Yonkers, Bronx, Queens
Creating opportunities for work
Whether a job or a career, work can be a source of pride and purpose, as well as a way to gain greater financial independence. We work with adults with intellectual and developmental disabilities to gain the skills and experience to find employment that aligns with their interests and aspirations.
Career Path Exploration and Hands-On Training
Our Pre-Vocational program provides actual hands-on training for people with a desire to work. Through volunteering, professional skill building, and other work-related activities, participants learn the culture of the workplace including how to interact positively with co-workers, and expectations about dress and timeliness. They can then build confidence in their mastery of various skills through practical on-the-job experiences or by volunteering in other programs. In addition to skills, we work with people to explore job opportunities and their interests to find ways
Once someone has completed pre-vocational training and is ready to work, we help them find a job that is personally fulfilling — one they will be happy to have for years to come. For all the people we support, we provide job coaching and on-the-job mentoring as well as assistance looking for the right job. Some people may be also trained in the specific skills needed by an employer.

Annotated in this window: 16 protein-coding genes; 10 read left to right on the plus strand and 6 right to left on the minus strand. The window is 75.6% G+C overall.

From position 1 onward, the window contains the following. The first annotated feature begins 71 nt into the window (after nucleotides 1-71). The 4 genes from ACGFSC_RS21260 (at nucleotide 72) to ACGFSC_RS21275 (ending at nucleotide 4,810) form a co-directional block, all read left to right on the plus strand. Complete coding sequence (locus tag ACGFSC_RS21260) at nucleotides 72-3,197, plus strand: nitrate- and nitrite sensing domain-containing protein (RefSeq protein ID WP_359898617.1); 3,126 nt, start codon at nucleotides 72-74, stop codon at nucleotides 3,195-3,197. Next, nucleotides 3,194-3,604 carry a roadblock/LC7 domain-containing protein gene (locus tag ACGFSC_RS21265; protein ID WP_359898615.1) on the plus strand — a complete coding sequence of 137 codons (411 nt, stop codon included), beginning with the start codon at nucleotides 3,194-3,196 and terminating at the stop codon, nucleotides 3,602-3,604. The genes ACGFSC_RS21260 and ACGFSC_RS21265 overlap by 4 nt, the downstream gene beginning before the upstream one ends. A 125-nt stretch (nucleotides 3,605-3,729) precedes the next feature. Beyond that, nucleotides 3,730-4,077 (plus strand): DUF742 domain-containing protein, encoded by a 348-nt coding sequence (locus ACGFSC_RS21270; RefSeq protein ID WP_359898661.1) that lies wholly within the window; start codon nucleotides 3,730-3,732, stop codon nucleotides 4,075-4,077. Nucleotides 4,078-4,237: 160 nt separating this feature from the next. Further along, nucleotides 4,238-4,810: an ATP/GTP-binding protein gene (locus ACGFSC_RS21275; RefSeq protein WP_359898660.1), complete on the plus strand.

“I work at TGI Friday as a hostess, and I want to keep working there for a long, long time because I really like my job,” says Crystal Vargas, who is proud of being part of a team helping people have a good dining experience.
In our Supported Employment Program, she learned the skills needed to land her job. Like all participants in the program, she was assigned a job coach who worked with her onsite to learn the workplace culture and make sure she was comfortable in her new job. Her dedication, combined with the support of her coach, soon led to a promotion from rolling silverware to greeting guests.
Contact us today to learn more about our IDD employment supports.
The Center of the Group
When eight-year-old Bruce first joined the Rising Ground recreation program for children with developmental disabilities, he had trouble following instructions and controlling his emotions. As with many children on the autism spectrum, Bruce was not sure how to relate to the other kids. He would talk to them only when necessary during a game and would often do things to make the others angry. Now, after five years in the program, Bruce is a very different young man. He jokes and laughs with the staff and the other children. He has learned to remain calm when he gets upset and knows how to talk to staff in a quiet voice.